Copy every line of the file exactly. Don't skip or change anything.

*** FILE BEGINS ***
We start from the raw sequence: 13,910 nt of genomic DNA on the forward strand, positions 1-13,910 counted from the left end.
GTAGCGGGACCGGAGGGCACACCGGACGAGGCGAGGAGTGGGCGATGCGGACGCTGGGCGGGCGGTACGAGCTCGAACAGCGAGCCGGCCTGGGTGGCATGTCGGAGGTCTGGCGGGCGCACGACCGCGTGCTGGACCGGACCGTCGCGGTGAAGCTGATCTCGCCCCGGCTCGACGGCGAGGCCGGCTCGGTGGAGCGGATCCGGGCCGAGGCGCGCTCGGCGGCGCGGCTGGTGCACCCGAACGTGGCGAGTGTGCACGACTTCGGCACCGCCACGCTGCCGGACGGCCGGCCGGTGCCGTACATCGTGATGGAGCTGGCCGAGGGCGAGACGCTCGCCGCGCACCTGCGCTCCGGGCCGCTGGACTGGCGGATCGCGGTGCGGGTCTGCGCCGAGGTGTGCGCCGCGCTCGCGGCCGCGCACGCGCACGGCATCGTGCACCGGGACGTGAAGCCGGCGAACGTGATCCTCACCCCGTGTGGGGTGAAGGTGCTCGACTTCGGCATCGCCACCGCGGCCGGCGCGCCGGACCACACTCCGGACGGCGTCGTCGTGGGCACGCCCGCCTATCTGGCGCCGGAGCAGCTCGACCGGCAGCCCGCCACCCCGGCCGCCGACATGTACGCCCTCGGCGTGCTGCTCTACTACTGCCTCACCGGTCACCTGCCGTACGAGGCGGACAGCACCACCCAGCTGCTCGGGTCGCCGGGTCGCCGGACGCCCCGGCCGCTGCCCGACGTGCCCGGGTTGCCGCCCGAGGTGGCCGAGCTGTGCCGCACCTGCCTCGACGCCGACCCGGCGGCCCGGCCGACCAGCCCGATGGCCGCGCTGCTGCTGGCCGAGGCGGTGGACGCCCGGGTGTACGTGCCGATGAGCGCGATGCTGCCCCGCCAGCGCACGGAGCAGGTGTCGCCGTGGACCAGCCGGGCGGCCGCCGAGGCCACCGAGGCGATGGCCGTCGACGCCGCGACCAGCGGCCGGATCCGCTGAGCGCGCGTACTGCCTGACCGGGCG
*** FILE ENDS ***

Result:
We start from the raw sequence: 13,910 nt of genomic DNA on the forward strand, positions 1-13,910 counted from the left end.
GTAGCGGGACCGGAGGGCACACCGGACGAGGCGAGGAGTGGGCGATGCGGACGCTGGGCGGGCGGTACGAGCTCGAACAGCGAGCCGGCCTGGGTGGCATGTCGGAGGTCTGGCGGGCGCACGACCGCGTGCTGGACCGGACCGTCGCGGTGAAGCTGATCTCGCCCCGGCTCGACGGCGAGGCCGGCTCGGTGGAGCGGATCCGGGCCGAGGCGCGCTCGGCGGCGCGGCTGGTGCACCCGAACGTGGCGAGTGTGCACGACTTCGGCACCGCCACGCTGCCGGACGGCCGGCCGGTGCCGTACATCGTGATGGAGCTGGCCGAGGGCGAGACGCTCGCCGCGCACCTGCGCTCCGGGCCGCTGGACTGGCGGATCGCGGTGCGGGTCTGCGCCGAGGTGTGCGCCGCGCTCGCGGCCGCGCACGCGCACGGCATCGTGCACCGGGACGTGAAGCCGGCGAACGTGATCCTCACCCCGTGTGGGGTGAAGGTGCTCGACTTCGGCATCGCCACCGCGGCCGGCGCGCCGGACCACACTCCGGACGGCGTCGTCGTGGGCACGCCCGCCTATCTGGCGCCGGAGCAGCTCGACCGGCAGCCCGCCACCCCGGCCGCCGACATGTACGCCCTCGGCGTGCTGCTCTACTACTGCCTCACCGGTCACCTGCCGTACGAGGCGGACAGCACCACCCAGCTGCTCGGGTCGCCGGGTCGCCGGACGCCCCGGCCGCTGCCCGACGTGCCCGGGTTGCCGCCCGAGGTGGCCGAGCTGTGCCGCACCTGCCTCGACGCCGACCCGGCGGCCCGGCCGACCAGCCCGATGGCCGCGCTGCTGCTGGCCGAGGCGGTGGACGCCCGGGTGTACGTGCCGATGAGCGCGATGCTGCCCCGCCAGCGCACGGAGCAGGTGTCGCCGTGGACCAGCCGGGCGGCCGCCGAGGCCACCGAGGCGATGGCCGTCGACGCCGCGACCAGCGGCCGGATCCGCTGAGCGCGCGTACTGCCTGACCGGGCG